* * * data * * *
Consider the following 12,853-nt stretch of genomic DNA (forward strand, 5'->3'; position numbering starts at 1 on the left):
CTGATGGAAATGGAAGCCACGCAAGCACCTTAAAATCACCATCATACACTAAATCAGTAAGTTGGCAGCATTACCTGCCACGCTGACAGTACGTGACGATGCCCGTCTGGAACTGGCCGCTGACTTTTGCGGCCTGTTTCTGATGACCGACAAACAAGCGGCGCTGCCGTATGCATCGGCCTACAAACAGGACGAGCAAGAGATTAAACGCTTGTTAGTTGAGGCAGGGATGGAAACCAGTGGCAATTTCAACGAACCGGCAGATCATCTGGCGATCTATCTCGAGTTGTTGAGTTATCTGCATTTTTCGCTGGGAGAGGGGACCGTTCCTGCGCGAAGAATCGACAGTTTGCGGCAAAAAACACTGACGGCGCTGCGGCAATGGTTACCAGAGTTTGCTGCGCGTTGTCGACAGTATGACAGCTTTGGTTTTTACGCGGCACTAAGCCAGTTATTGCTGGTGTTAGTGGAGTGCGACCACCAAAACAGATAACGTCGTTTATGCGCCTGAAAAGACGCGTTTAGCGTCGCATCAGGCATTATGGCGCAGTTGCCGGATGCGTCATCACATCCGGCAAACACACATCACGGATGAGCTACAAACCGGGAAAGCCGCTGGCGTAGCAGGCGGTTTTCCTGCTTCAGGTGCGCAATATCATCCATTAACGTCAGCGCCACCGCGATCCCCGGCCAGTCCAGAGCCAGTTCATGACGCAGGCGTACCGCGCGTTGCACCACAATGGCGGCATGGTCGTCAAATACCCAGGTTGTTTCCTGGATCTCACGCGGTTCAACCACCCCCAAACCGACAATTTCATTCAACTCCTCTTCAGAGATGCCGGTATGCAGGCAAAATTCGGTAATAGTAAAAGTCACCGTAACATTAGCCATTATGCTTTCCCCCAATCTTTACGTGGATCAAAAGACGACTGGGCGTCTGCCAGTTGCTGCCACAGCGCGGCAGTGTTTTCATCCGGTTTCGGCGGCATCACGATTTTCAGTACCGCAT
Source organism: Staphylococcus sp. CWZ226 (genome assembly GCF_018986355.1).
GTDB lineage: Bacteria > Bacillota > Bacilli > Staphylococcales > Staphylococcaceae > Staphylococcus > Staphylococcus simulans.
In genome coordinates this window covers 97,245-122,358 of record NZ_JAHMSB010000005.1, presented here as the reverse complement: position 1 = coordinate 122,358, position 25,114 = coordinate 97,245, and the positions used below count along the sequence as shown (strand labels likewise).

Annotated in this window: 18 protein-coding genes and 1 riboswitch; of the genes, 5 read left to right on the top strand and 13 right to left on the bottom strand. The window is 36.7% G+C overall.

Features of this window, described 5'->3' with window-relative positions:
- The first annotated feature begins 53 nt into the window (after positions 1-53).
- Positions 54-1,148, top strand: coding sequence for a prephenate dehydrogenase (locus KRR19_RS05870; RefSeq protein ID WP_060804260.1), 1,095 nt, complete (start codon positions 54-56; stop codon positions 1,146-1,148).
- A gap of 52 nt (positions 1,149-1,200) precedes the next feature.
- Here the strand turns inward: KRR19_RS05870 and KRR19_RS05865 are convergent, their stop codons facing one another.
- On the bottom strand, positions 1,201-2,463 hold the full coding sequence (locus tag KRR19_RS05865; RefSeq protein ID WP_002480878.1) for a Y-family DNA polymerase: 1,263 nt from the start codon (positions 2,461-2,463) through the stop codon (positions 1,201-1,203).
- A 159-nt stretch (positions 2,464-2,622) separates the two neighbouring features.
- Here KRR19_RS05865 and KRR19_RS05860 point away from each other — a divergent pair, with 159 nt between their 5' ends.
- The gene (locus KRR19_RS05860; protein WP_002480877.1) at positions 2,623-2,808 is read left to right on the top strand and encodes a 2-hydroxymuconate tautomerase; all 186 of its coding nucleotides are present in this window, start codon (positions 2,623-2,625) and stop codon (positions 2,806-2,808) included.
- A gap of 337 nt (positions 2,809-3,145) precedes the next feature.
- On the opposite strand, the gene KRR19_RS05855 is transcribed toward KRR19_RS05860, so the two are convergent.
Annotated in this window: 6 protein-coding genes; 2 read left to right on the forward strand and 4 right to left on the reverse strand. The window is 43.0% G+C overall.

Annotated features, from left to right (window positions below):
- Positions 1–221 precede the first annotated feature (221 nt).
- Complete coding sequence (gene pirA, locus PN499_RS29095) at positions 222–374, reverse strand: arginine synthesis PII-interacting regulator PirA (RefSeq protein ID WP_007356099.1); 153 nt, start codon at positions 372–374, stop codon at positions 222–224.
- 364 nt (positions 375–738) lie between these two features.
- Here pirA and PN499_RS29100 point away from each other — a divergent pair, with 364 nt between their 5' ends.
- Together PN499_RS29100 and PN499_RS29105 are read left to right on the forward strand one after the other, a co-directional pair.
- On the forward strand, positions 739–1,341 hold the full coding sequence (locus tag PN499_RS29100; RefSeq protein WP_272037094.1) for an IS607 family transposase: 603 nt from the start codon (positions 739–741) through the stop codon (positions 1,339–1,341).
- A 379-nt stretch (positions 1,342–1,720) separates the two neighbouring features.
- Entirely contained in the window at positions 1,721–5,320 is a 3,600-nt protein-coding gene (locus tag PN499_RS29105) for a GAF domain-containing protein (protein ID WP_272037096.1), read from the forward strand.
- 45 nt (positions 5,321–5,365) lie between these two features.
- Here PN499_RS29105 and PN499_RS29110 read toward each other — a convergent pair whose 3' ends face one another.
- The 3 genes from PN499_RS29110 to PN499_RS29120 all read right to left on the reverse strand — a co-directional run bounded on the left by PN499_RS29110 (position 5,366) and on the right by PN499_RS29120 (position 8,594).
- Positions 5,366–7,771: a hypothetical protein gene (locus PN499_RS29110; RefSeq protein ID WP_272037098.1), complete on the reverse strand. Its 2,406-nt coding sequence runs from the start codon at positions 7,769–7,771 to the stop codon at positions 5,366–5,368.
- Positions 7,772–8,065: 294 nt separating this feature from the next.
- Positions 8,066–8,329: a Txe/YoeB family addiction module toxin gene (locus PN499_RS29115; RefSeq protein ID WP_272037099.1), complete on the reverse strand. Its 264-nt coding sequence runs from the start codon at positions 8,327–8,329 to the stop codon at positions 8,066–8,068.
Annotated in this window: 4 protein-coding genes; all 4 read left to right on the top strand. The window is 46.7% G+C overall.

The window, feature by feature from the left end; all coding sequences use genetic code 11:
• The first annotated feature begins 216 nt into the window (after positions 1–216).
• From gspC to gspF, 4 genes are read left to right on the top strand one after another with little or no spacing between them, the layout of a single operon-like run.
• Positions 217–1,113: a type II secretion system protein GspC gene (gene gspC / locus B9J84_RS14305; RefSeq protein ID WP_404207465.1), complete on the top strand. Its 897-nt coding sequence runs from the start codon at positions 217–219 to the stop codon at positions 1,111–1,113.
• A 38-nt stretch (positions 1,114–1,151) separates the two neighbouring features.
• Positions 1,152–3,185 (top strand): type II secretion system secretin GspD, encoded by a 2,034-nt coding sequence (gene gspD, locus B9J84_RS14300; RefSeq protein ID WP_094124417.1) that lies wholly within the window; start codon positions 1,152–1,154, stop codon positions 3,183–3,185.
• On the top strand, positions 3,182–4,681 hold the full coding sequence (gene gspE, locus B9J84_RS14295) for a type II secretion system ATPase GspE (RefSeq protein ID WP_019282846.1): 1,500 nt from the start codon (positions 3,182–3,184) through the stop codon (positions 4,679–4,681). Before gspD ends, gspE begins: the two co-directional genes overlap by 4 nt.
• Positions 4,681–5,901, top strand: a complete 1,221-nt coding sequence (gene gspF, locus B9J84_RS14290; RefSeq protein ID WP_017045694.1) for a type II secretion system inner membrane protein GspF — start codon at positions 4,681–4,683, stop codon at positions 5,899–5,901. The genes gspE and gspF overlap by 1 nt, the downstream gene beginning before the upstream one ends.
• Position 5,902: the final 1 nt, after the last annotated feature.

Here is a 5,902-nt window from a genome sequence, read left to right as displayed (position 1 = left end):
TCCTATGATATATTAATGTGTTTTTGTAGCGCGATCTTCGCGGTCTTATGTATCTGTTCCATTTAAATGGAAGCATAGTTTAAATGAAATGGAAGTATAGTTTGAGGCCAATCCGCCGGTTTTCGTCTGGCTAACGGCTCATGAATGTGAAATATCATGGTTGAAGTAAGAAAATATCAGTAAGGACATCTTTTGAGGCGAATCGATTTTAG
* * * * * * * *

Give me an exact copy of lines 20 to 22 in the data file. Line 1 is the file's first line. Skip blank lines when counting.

- Positions 1–221 precede the first annotated feature (221 nt).
- Complete coding sequence (gene pirA, locus PN499_RS29095) at positions 222–374, reverse strand: arginine synthesis PII-interacting regulator PirA (RefSeq protein ID WP_007356099.1); 153 nt, start codon at positions 372–374, stop codon at positions 222–224.
- 364 nt (positions 375–738) lie between these two features.